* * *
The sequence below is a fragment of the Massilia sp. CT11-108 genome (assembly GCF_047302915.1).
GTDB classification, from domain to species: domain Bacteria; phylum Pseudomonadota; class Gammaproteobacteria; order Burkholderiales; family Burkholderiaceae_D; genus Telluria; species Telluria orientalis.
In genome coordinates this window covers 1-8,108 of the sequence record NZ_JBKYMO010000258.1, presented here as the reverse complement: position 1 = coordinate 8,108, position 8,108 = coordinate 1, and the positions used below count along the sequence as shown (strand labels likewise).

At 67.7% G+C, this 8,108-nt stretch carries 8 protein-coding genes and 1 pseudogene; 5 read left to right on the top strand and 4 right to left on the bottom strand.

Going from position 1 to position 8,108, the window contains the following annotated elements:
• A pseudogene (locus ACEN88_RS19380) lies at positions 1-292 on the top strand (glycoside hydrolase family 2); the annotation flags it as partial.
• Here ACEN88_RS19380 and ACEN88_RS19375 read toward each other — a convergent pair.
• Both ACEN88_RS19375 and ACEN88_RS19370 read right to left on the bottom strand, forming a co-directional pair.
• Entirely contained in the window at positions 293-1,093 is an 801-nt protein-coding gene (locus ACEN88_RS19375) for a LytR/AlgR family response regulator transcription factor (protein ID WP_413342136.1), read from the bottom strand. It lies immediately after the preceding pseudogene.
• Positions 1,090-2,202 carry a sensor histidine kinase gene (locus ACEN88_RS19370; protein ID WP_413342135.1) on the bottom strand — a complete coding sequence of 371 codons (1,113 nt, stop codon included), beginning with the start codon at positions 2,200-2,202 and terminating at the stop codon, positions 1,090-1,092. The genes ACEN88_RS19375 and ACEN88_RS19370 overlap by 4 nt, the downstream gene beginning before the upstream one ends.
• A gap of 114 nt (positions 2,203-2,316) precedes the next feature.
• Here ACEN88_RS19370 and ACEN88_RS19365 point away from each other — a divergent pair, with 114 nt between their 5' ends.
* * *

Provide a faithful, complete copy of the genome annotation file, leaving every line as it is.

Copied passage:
The sequence below is a fragment of the Massilia sp. CT11-108 genome (assembly GCF_047302915.1).
GTDB classification, from domain to species: domain Bacteria; phylum Pseudomonadota; class Gammaproteobacteria; order Burkholderiales; family Burkholderiaceae_D; genus Telluria; species Telluria orientalis.
In genome coordinates this window covers 1-8,108 of the sequence record NZ_JBKYMO010000258.1, presented here as the reverse complement: position 1 = coordinate 8,108, position 8,108 = coordinate 1, and the positions used below count along the sequence as shown (strand labels likewise).

At 67.7% G+C, this 8,108-nt stretch carries 8 protein-coding genes and 1 pseudogene; 5 read left to right on the top strand and 4 right to left on the bottom strand.

Going from position 1 to position 8,108, the window contains the following annotated elements:
• A pseudogene (locus ACEN88_RS19380) lies at positions 1-292 on the top strand (glycoside hydrolase family 2); the annotation flags it as partial.
• Here ACEN88_RS19380 and ACEN88_RS19375 read toward each other — a convergent pair.
• Both ACEN88_RS19375 and ACEN88_RS19370 read right to left on the bottom strand, forming a co-directional pair.
• Entirely contained in the window at positions 293-1,093 is an 801-nt protein-coding gene (locus ACEN88_RS19375) for a LytR/AlgR family response regulator transcription factor (protein ID WP_413342136.1), read from the bottom strand. It lies immediately after the preceding pseudogene.
• Positions 1,090-2,202 carry a sensor histidine kinase gene (locus ACEN88_RS19370; protein ID WP_413342135.1) on the bottom strand — a complete coding sequence of 371 codons (1,113 nt, stop codon included), beginning with the start codon at positions 2,200-2,202 and terminating at the stop codon, positions 1,090-1,092. The genes ACEN88_RS19375 and ACEN88_RS19370 overlap by 4 nt, the downstream gene beginning before the upstream one ends.
• A gap of 114 nt (positions 2,203-2,316) precedes the next feature.
• Here ACEN88_RS19370 and ACEN88_RS19365 point away from each other — a divergent pair, with 114 nt between their 5' ends.